The Statue of Queen Elisabeth (or in Hungarian ‘Erzsebet’ – the queen and empress of the Austro – Hungarian Empire – stands on Dobrentei square by the Elisabeth Bridge is one of the many beautiful statues of Budapest (the bridge was also named after her, ‘Erzsebet – hid’)*. The Hungarians (Magyars) loved their exceptional sovereign for her kindness and non-conformist behaviour (just like the Hungarians she was in constant fight with her husband, the Austrian Emperor, Franz Joseph).
The Statue of Queen Elisabeth was made by Gyorgy Zala, and was revealed with huge celebrations in 1932 (forty years after the tragic death of the queen, still loved by Hungarians – even today there are big Sissi fans amongst Hungarians, including our grandparents who nod their head appreciatively, saying ‘yes, she was a big queen, and she was beautiful’ whenever Sissi comes up in a family lunch talk).
Queen Elisabeth, or as the Hungarians called her lovingly ‘Sissi’ was the popular queen and empress of the Austro-Hungarian Empire, who loved the Hungarians very much, and in turn the Hungarians, who felt plagued by the Austrians, adored her and the exceptional kindness she gave to Hungarians (Sissi – officially ‘Sisi’ – tragically died in an assassination in Geneva in 1898 – the anarchist lost his original target and randomly picked another sovereign…). Sissi was a free spirit, a true non-conformist, which must have appealed to the (forever and still) rebellious Hungarians (who failed to gain freedom from the Austrians in 1848-49 in a very bloody attempt).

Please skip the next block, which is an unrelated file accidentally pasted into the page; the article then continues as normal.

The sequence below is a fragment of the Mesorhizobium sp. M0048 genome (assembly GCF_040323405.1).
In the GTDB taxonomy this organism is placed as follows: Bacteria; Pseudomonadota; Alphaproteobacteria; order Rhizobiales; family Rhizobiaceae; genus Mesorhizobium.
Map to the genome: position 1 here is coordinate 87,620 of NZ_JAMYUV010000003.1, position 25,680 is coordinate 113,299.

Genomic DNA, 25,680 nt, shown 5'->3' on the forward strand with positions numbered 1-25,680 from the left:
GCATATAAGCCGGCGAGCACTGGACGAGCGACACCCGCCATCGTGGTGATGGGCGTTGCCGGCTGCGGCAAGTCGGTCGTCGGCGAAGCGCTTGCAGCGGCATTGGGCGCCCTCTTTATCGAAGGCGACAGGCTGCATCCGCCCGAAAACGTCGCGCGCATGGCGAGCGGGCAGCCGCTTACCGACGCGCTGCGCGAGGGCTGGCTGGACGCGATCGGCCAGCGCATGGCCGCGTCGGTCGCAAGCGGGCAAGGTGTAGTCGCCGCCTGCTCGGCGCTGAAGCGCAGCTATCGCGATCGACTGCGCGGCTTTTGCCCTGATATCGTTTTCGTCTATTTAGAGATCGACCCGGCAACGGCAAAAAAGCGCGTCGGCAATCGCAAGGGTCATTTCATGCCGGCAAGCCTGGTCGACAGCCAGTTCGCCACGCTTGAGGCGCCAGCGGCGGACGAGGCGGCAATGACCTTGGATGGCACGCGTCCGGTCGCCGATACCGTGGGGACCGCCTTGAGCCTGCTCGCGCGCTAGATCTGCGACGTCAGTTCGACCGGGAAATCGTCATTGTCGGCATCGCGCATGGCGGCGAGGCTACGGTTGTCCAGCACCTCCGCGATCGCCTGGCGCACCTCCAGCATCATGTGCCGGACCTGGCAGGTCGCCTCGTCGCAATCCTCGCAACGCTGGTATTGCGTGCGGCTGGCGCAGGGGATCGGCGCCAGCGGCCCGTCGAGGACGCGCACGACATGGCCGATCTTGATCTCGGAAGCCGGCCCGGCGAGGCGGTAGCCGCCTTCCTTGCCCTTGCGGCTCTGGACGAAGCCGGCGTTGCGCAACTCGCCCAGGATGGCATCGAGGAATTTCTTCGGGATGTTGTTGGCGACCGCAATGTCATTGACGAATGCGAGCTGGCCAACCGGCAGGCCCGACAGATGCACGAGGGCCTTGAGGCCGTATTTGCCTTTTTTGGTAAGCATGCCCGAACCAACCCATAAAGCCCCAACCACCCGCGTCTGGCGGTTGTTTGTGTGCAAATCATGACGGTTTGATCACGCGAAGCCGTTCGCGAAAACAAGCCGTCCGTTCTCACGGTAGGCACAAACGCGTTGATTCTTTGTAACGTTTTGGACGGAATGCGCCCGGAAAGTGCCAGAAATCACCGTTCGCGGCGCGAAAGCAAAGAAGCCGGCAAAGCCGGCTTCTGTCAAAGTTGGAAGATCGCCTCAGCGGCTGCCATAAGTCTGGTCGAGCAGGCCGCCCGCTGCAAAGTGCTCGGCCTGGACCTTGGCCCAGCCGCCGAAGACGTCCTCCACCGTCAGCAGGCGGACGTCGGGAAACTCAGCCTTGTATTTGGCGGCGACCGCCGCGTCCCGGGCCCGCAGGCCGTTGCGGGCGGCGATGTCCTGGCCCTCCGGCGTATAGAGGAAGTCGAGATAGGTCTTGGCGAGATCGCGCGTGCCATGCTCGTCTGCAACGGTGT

She was rumoured to have the Hungarian Count Gyula Andrassy as her lover (another score for the Hungarians against the Austrians, strictly historically speaking) (and, in turn, the Viennese court was full of malicious rumours that Franz Joseph was having a liaison with an actress, Frau Roll, and then later on with another actress Katharina Schratt).
The Hungarians’ Statue of Queen Elisabeth seems to be slightly more affectionate than the Empress Elisabeth Monument in the Volksgarten in Vienna). Maybe it is just the green trees, and the oxidated bronze…
*as was the lovely Erzsebet square right next to the busy Deak square, in the heart of the city of Budapest, or the Lookout Tower on Janos Hill, etc.